September 27, 28, and 29 are designated as Culture Days right across Canada, or les Journées de la Culture as it is known in Quebec. There are seven thousand free activities organized by artists and cultural groups from coast to coast. This year I am part of this celebration of the creative spirit. My studio will be open to the public on Saturday and Sunday, from 10 am to 4:30 pm. I will be in there working, so feel free to stop by and check out my collage technique, ask questions, hang out and eat some cookies!
I spotted the photo of a pretty pony filly on a friend’s Facebook page a while ago and asked if I could use the picture as a reference. I made the drawing a couple of weeks ago.
Hmmm…monthly blog posts seem to be all I can manage these days. Still, I suppose monthly is better than not at all.
Summer is in full swing here on the farm. Crops are getting tall; roosters are getting fat, and the garden has sped into that uber productive phase of mid-summer. We recently arrived at the “if we don’t grow it, we don’t eat it” point of no return. Goodbye, supermarket produce!
And mostly it has been a good summer. Sure, some crops fail, but far more are succeeding. We tried to grow some new varieties this year. I couldn’t resist the name of this lettuce in the seed catalogue: Drunken Woman! Isn’t she lovely? Tasty, too. Not quite sure how she got the name, though.
A few years ago I bought a small black currant bush and plonked it into the vegetable garden. It has bloomed for a couple of years, but never produced fruit – until this year! The black currants are just about ripe, and the small bush is weighed down with fruit. I’m thinking about jam…
It’s a good thing that this blog isn’t a library book or I would be in some serious trouble. Yes, it has been a while.
Spring did finally happen here and summer has just begun. The crops are growing and our farm is bustling with activity. The studio has been a busy place, too.
This is the second year of my affiliation with Mackinac’s Little Gallery on the lovely resort of Mackinac Island, Michigan.
These are some new pieces which are available at the gallery:
So far it hasn’t been a great month for weather. However, April IS turning out to be a good month for art exhibitions.
We are still waiting for spring.
I’m starting to think that this slow spring is some kind of seasonal protest. Maybe Winter overslept and just refuses to get out of bed. Or perhaps Spring is “working to rule”, hoping to wrest better job conditions, pay, and benefits from Mother Nature. Whatever the case, the outdoors are uniformly drab.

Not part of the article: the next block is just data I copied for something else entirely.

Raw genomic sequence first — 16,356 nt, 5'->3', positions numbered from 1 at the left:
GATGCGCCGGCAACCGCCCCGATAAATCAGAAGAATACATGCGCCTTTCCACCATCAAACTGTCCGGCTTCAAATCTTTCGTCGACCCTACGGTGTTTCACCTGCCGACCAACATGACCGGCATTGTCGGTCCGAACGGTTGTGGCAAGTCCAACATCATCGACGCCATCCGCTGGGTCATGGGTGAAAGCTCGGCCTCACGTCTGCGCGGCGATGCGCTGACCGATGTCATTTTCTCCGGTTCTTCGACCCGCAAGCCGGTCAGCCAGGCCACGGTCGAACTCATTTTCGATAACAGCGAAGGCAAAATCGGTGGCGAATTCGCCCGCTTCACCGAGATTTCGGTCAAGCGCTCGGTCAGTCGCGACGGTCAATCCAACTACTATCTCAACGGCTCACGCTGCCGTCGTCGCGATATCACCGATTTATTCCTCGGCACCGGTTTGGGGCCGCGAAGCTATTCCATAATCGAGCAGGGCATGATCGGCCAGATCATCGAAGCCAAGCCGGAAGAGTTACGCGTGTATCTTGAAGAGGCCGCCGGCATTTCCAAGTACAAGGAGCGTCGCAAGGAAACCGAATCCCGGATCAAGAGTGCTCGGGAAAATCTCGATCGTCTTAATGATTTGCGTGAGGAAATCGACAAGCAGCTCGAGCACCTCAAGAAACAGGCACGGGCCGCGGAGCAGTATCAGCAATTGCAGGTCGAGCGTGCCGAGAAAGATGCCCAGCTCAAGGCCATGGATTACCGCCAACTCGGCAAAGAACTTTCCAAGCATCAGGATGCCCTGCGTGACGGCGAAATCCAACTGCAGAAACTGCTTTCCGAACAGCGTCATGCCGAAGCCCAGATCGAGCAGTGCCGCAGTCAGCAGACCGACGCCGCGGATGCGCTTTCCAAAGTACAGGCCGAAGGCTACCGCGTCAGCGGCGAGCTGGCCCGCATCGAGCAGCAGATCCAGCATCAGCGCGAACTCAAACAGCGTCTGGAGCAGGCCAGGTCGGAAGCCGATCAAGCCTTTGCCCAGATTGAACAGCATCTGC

When I look out the window, I see our yard is a field of mud and construction debris leftover from the Great House Jacking of 2012. On a good day, the mud is frozen; on a bad day, my dogs coat the ground floor of our house with it.
When I look out the window with my mind’s eye, I see the yard as I want it to be: green grass, a lush canopy of trees, and flower beds all a-bloom. I think about where I would like to plant flowers and fruit trees, what colour palettes and garden designs I want to use, where I would like to put a walk way or steps, a raised bed or two…
Sadly, we are a long way from that reality. For the time being, I content myself with making some floral collages. Whatever it looks like outside, the garden in my studio is in full bloom and awash in colour!
Irises in bloom? In April?? No, not really. But hey, a girl can dream, can’t she?
For the past couple of years we have had a raven hanging around our farm. Depending on where you live, this might not seem all that unusual. But we have a lack of ravens here in the Chateauguay Valley. I don’t know why. They are abundant nuisances in some parts of Quebec, but strangely absent here- until recently.
I heard our raven before I ever saw him (or her?). Throughout the summer, Raven would come to visit early in the mornings, establish himself on the roof of our house, and announce his arrival with his song of “quorks” and “gronks” – usually waking us up.
Soon enough, I started seeing Raven in the trees near our pasture. Sometimes he would sit watching me from his perch atop a telephone pole. I would call out to him, and he would answer me with a throaty “gronk!” and then fly away. Clearly we had developed some sort of relationship.
The closest encounter I ever had with Raven occurred one morning when I was on my way out to the barn. I stepped out through the back door, and Raven, who had been sitting up on the roof of our house, suddenly flew down right over my head. I looked up just as this large, sooty black bird passed so close over me that I could have reached up and plucked a feather off his wing. I think he was teasing me.
Raven still comes around from time to time, although it has been a while since he stood as sentry up on our roof. These days I usually hear him more than I see him, but I always know it’s him: the call is unmistakable. Below is the first collage of what I plan to make into a Ravens series.
Those of you who have been reading this blog for a while will know that in addition to my work in the the art studio, my husband and I also run a mixed farm of some forty acres. And on this farm we have some vegetables, small fruit, chickens, turkeys, ducks and, of course, our famous flock of sheep. Famous flock of sheep? If you don’t believe our sheep are famous, just ask the neighbours. Maybe infamous would be a better description. I mean the sheep, not the neighbours.